LO: Jerry Springer what can I say, but basically cultural icon in addition to hosting the Jerry Springer show. Now in its. . .holy cats twentieth season. He has been the mayor ofCincinnati, political pundit lawyer, award winning newscaster, country recording artist, and we’ll get to a whole bunch of other stuff in just a second. You know is there someone out there who doesn’t think or doesn’t know that your TV show is entertainment, pretty much completely?
Jerry Springer: I think now they do. I think early on, you know when there was all the controversy, stuff like that had never been on television before, and so people were shocked. I think by now people know it’s tongue in cheek.
LO: Have you gotten sick at all doing the TV show? Or just. . .
Jerry Springer: Honestly it’s fun. I, just do it two days a week. I tape three shows every Monday and two on every Tuesday. It’s fun. You obviously meet interesting people. People enjoy the show. So no I like doing it. Then the rest of the week it permits me to do other things. Right now I am doing that show Baggage, the dating show, which is on the game show network, GSN. I do that five days a week. I have been real lucky.
LO: So you never mail it in with the TV show, you always like it’s taping day, Hallelujah.
Jerry Springer: This is true—when you go out on the stage and the crowd’s going wild, it’s very hard to be complacent. It’s just exciting and that’s just the truth. I don’t bored. I am in a lucky point where I don’t need to make a living. But it’s just fun to do, yeah.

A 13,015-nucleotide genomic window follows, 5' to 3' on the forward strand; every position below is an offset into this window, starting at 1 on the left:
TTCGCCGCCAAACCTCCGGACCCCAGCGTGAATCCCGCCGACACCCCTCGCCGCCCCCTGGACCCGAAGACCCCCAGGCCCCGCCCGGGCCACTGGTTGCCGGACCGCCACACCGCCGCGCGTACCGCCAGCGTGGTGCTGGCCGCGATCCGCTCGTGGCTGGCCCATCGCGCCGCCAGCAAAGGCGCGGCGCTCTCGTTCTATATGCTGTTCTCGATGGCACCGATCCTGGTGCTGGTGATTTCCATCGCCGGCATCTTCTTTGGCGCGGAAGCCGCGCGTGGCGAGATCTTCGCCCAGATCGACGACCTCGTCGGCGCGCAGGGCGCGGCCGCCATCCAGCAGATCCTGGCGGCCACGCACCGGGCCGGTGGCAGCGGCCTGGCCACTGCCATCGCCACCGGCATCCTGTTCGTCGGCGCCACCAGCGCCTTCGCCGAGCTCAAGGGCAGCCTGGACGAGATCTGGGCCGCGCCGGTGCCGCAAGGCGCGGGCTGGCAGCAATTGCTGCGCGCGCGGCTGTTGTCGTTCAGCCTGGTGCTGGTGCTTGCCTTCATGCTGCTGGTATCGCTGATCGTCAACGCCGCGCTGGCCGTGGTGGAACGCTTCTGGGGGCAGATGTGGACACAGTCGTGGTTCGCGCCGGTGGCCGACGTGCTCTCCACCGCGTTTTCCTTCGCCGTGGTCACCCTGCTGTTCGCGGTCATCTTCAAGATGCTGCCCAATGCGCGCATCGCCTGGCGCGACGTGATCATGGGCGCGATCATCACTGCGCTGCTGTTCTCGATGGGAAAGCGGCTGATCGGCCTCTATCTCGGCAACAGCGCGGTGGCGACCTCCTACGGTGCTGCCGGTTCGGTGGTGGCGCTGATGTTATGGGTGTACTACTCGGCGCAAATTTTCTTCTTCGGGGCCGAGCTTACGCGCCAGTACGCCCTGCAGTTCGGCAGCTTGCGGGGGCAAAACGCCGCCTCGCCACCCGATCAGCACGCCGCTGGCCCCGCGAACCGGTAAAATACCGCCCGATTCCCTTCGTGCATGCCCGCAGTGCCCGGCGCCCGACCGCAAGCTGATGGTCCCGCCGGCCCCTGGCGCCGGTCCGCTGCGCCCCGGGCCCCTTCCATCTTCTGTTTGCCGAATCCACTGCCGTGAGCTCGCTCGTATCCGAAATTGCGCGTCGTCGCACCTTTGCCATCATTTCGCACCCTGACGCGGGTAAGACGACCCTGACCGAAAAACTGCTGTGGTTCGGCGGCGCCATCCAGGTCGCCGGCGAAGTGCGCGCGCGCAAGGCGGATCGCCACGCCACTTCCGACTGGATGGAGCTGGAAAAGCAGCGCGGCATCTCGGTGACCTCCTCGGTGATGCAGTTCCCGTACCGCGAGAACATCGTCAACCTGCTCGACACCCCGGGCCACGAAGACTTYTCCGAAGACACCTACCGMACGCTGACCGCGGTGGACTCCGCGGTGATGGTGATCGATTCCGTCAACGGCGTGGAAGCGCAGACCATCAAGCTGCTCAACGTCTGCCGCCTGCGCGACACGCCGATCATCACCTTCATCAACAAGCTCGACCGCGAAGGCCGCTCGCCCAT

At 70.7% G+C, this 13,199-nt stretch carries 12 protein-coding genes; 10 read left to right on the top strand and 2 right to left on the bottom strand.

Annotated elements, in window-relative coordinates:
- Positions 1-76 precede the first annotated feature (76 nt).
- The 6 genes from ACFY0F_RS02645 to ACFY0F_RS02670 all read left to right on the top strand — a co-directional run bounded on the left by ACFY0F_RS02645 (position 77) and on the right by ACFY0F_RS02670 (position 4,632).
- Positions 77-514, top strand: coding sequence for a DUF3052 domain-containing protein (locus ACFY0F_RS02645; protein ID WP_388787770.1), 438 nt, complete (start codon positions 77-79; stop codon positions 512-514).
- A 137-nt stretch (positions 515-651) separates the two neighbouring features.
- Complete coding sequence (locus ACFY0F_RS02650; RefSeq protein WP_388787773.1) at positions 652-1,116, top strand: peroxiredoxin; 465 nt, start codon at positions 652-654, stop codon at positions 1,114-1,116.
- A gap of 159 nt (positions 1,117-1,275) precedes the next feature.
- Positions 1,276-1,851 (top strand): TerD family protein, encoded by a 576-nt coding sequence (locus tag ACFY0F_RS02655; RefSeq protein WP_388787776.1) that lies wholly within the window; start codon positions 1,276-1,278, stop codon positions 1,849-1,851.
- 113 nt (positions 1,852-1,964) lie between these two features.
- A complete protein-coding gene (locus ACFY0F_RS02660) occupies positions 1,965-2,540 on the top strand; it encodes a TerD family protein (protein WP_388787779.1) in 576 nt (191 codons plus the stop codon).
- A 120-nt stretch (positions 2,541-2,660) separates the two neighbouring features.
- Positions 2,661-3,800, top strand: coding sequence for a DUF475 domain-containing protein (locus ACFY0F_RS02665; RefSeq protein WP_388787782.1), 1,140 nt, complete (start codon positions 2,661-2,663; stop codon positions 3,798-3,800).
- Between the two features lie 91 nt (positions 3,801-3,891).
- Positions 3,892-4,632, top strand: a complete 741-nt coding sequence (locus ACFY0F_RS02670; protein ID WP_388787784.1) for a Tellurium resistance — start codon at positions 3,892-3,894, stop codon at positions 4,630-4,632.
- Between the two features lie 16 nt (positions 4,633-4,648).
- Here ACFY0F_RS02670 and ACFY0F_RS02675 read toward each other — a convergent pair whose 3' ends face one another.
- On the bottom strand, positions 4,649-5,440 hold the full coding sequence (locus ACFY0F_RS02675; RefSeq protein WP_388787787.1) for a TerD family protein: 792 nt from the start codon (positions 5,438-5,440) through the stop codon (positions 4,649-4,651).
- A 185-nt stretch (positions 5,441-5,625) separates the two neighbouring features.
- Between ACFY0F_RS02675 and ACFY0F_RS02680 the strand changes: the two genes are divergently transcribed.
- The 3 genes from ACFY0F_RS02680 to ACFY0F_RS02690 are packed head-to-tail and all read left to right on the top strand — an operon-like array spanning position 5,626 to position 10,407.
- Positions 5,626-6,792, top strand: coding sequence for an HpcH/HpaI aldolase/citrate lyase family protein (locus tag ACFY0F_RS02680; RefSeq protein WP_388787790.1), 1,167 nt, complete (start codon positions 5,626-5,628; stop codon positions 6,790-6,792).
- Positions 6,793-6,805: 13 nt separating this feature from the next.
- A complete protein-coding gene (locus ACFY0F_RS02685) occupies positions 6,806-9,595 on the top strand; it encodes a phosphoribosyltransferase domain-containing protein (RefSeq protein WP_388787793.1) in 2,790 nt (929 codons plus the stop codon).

LO: Everything you do, maybe perhaps while you were Mayor of Cincinnati, have you always thought of yourself as an entertainer?
Jerry Springer: No one would have picked me out of high school and said “This kids going to be in entertainment” I just totally lucked into it. I was doing ten years of City Council under Mayor of Cincinnati and then I did ten years of anchoring the news. The company who owned the news where I anchored inCincinnati, NBC affiliate, they also owned talk shows. So one day they took me to lunch and assigned me to a show. And that’s how that all happened. You know I never raised my hand and said “Oh can I do a talk show”? I had no particular interest in it, I was just assigned to it as an employee and it turned out to be a hit. The whole thing is absurd.
LO: The one and only Jerry Springer hanging out with us on the JOB. You really have done everything. Politics, TV, Dancing with the Stars, you stared as Billy Flynn in the hit musical production of Chicago. Do you get bored easy or do you just want to try everything?